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Education > Our Blog > What Chris Evert’s Story Can Teach the World about Genetic Testing
What Chris Evert’s Story Can Teach the World about Genetic Testing

June 22, 2022

What Chris Evert’s Story Can Teach the World about Genetic Testing

by Ellen T. Matloff, MS, CGC; CEO, My Gene Counsel

Tennis champion Chris Evert generously shared her family’s genetic testing story with the world last year, as Angelina Jolie did almost a decade before. Like Jolie’s story, Evert’s has the potential to change how the world views genetic testing.

Why? Because Chris Evert shared that her younger sister was diagnosed with ovarian cancer several years ago. Her sister had genetic testing and was found to carry a variant of uncertain significance (VUS) in BRCA1. Variants of uncertain significance are changes in the genetic code whose meaning is unknown. Many of these genetic changes are benign and not responsible for the cancers found in that person and/or family. But some of these variants are cancer-causing, known as pathogenic.

As variants are studied over time and laboratories collect more data, these variants can be reclassified. This means a VUS can be reclassified to benign or pathogenic. This reclassification can obviously have tremendous meaning for the patient and their family. This is what happened to Chris Evert’s family.

Chris Evert’s sister, sadly, died of ovarian cancer in 2020 at age 62. But after her death her genetic variant was reclassified and that information reached Chris Evert in November of 2021. Evert decided to have her ovaries and fallopian tubes removed preventively in December 2021. But, when her tissues were studied by pathology, it was determined that, in fact, Chris Evert already had ovarian cancer. Her ovarian cancer was Stage 1C, an early stage associated with a high rate of survival. Even after her death, Jeanne Evert Dubin’s variant reclassification very likely saved her sister Chris’ life.

But it is not just the variant reclassification that saved Chris Evert’s life. It is the fact that she received her sister’s VUS reclassification. You see, variant reclassifications are usually issued by the laboratory that performed the testing, and are faxed, emailed or sent to the physician who ordered the original testing. But what happens if that physician no longer sees the patient who had that testing? Or if that patient has died or moved away? Or if that physician has died, retired, or relocated? Do those potentially life-saving variants ever reach the patient, let alone their family members who need them?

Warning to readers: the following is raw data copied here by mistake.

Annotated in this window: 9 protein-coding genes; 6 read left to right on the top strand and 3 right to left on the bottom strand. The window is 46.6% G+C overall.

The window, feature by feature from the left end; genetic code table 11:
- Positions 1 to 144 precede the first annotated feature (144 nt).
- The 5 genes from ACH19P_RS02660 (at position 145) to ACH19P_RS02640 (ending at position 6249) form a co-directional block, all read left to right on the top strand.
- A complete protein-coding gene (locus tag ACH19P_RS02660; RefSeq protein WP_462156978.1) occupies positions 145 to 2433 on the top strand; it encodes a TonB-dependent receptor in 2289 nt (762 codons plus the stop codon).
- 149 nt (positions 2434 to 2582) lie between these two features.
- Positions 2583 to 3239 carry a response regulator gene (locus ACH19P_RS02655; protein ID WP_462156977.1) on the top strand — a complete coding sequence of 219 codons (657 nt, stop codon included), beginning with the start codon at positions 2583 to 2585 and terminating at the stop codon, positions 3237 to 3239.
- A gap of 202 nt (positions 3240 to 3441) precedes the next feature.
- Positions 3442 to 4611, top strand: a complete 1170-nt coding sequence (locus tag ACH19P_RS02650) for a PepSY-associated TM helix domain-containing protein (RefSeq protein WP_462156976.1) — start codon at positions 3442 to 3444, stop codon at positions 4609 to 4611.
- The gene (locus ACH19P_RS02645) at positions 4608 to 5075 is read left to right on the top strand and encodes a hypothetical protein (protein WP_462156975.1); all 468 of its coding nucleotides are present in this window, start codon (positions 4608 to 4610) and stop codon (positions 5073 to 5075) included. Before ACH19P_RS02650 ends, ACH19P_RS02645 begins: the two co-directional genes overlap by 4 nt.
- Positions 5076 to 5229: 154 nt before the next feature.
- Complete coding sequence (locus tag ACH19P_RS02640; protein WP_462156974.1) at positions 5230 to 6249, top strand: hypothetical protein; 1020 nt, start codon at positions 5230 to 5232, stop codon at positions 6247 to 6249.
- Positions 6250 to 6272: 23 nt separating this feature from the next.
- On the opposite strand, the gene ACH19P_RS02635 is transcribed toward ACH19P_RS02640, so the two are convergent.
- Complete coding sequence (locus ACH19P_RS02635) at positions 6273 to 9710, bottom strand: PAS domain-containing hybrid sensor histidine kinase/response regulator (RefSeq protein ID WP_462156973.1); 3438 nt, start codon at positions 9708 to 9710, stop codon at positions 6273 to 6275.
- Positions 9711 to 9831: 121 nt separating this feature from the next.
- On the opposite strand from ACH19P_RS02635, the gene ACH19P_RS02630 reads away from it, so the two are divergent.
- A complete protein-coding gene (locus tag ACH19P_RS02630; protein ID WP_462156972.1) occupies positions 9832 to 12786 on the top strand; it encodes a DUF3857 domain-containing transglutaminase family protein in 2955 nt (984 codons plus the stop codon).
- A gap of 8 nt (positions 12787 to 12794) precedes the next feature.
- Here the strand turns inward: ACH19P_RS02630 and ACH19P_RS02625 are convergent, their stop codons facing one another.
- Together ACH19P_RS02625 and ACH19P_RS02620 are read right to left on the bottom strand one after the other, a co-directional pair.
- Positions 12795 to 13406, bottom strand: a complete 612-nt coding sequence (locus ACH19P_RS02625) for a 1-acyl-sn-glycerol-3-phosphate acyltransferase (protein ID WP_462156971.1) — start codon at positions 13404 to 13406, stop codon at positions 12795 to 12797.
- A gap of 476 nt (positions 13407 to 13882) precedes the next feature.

Chris Evert’s story has underscored the fact that genetic testing is a lifetime process. In the past, the genetic testing process has focused on determining who is a candidate for genetic testing, ordering that testing and delivering the results and, hopefully, genetic counseling to explain the result and recommended next steps. The process generally ends there. Patients who are lucky enough to see a genetics specialist once or twice most likely never see them again. And most patients who have genetic testing today never see a genetics specialist.

It is abundantly clear that the genetic testing and precision medicine process must be a lifetime process. Patients need a pathway to receive variant reclassifications, and other critical information that changes over time - including medical management recommendations, new genetic testing products, clinical trial opportunities and the chance to contribute outcome data that can drive the field forward. This evolving information must be delivered not only to the clinician, but also directly to the patient and the patient’s designees (which may include family members, such as siblings, children and grandchildren) who may need this information someday. Digital tools can make these legacy notifications a reality and should be implemented by stakeholders in the genetic testing process.

Ellen T. Matloff, MS, CGC is a certified genetic counselor and the President and CEO of My Gene Counsel, a digital health company that provides scalable, updating genetic counseling solutions. Matloff founded the Yale Cancer Genetic Counseling program, served as its director and a faculty member at Yale School of Medicine for 18 years, and was an individual plaintiff in the SCOTUS BRCA gene patent case of 2013. She is an expert in responsible, scalable return of genetic test results for population studies, health care systems and precision medicine partners. Matloff serves as the Forbes.com contributor on genetic counseling, genetic testing and digital health.

Posted in: Genetic Testing , XRAY
Tags: Genetic Counseling , Genetic Testing , BRCA1 , Variant Of Uncertain Significance

1 Comments

June 24, 2022

Carol schneiderman says:
All women should be proactive about their health & Genetic makeup!!!

Reply

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